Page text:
If your financial aid package must be adjusted due to receipt of outside assistance, the policy followed at Bridgewater State University is to reduce your financial aid in the following order: Direct Loans; other self-help, i.e., Perkins Loan, Massachusetts No Interest Loan, and Federal Work Study; and Grants.
It is your responsibility to make certain that funds for outside/private scholarships are received from the private source and credited to your account.
Bridgewater State University participates in a wide variety of federal, state, institutional, and private financial aid programs. These programs can be grouped into three categories: grant, work and loan. The following is a description of these programs.
For financial aid purposes, the term "undergraduate" refers to students who are pursuing their first undergraduate degree. Enrollment levels are as follows: full time: 12 or more credits; three quarter time: 9 to 11 credits, half time: 6 to 8 credits; less than half time: 1 to 5 credits.
See related FAQs: Grants and Waivers, Work Programs and Loan Programs in this guide.
Bridgewater State University participates in a wide variety of federal, state, institutional, and private financial aid programs. These programs can be grouped into three categories: grant, work and loan. The following is a description of the work programs.
For financial aid purposes, the term "undergraduate" in the following paragraphs refers to students who are pursuing their first undergraduate degree. Enrollment levels are as follows: full time: 12 or more credits; three quarter time: 9 to 11 credits, half time: 6 to 8 credits; less than half time: 1 to 5 credits.
Federal Work Study
- a federal program awarded by the Financial Aid Office at BSU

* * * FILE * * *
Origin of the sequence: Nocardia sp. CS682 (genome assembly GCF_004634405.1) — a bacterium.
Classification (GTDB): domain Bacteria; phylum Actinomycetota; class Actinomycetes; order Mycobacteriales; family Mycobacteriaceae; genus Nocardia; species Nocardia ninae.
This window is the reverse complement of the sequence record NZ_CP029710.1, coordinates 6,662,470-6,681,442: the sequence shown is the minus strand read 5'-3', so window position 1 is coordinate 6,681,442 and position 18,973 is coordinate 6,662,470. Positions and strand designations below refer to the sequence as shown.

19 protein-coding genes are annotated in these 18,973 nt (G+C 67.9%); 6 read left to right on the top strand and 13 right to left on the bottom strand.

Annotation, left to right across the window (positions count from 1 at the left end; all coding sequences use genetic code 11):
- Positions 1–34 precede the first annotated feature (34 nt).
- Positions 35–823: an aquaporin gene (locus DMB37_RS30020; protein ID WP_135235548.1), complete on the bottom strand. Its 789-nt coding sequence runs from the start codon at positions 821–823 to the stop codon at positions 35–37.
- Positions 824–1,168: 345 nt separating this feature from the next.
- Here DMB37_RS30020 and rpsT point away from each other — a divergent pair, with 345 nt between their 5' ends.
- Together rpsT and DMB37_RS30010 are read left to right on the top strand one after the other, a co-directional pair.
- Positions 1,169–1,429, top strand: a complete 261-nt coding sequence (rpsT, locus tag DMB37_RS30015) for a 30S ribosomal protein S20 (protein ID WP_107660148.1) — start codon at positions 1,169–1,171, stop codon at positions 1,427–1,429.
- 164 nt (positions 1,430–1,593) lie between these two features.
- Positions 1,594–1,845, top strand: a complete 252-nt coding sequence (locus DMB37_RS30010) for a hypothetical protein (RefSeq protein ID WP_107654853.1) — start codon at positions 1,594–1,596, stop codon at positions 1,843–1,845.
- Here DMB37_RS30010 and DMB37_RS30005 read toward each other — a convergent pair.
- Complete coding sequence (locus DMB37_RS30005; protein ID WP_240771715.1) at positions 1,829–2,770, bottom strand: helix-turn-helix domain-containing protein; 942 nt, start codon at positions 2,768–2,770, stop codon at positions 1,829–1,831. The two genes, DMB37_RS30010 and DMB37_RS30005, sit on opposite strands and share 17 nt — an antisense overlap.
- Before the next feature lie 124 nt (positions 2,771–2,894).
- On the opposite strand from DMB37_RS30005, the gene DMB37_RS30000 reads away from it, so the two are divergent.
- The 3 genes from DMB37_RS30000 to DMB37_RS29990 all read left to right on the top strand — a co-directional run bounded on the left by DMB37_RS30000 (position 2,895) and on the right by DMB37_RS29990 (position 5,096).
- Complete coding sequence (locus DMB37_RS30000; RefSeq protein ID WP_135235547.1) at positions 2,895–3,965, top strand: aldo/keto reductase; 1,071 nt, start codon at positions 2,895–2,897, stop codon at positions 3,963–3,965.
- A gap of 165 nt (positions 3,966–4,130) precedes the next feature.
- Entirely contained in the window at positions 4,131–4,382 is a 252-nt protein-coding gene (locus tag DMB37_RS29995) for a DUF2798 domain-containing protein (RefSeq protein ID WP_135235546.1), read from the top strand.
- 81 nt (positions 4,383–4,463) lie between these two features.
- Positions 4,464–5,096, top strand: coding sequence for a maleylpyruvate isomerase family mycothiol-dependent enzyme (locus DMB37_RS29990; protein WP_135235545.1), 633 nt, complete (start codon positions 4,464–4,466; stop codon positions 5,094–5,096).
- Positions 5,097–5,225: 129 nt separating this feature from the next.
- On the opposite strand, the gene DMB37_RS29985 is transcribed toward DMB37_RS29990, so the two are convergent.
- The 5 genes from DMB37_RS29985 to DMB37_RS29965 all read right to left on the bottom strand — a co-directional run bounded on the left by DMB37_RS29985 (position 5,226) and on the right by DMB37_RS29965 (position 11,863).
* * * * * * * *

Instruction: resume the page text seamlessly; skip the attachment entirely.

- eligibility is based directly on demonstrated financial need
- available to undergraduate students enrolled at least half-time; priority given to full time students
- provides financially eligible students an opportunity to work part-time on campus
- pay rates vary, refer to Student Employment Web page for updated information
- students work according to their class schedule, typically 10–12 hours per week
- payment is biweekly through a paycheck
Community Service Federal Work Study
- awarded to undergraduate students in the same manner as Federal Work Study, however here the award is used for an off-campus position at a non-profit, community service agency
- eligibility is based directly on demonstrated financial need area of study
- the Office of Student Employment, located in Boyden Hall, has a list of positions available in the community.
Non-Federal Work Study Employment – (Jobs on Campus)
- Institutional employment is open to all students who are currently enrolled as BSU students, regardless of financial eligibility. The positions are on-campus and vary from clerical to maintenance, and also vary in duration and pay rate. Positions may be available throughout the school year into the summer months and during semester breaks depending on departmental needs and the availability of funding.
Job Location and Development (JLD) Program – (Jobs in the Community)
- available to all students regardless of financial need
- provides students with the opportunity to work in the local area
- designed to help students gain experience in their field of study and to earn additional income for educational expenses
- job listings are posted year-round in the student employment office
- pay rates vary depending on experience and/or job requirements
For questions regarding all forms of student employment please contact the Office of Student Employment, located in Boyden Hall, at (508) 531-1232.
Visit the Loan Programs Page to learn more.
Three-Year Official Cohort Default Rates
|Number in default||157||147||149|
|Number in repayment||2,713||2,757||2,660|
For further information on default rates please visit the Cohort Default Rate Home Page. BSU's six-digit OPE ID is 002183.
- For Direct Subsidized Loans and Direct Unsubsidized Loans, the initial application requirement is met when the student submits the complete Free Application for Federal Student Aid (FAFSA). Student borrowers must also complete a Direct Loan Master Promissory Note and complete Entrance Counseling.
- For Direct PLUS Loans, the student must submit the complete Free Application for Federal Student Aid (FAFSA). The parent must submit a Federal Ford Direct PLUS Loan Request Form to the Financial Aid Office, available from the Financial Aid Office or on our website. The parent must also complete a Direct Plus Loan Master Promissory Note.
- The Financial Aid Office certifies the loan and forwards the information to the direct loan servicer.
- The direct loan servicer evaluates the application (credit check, etc., for Plus) for approval.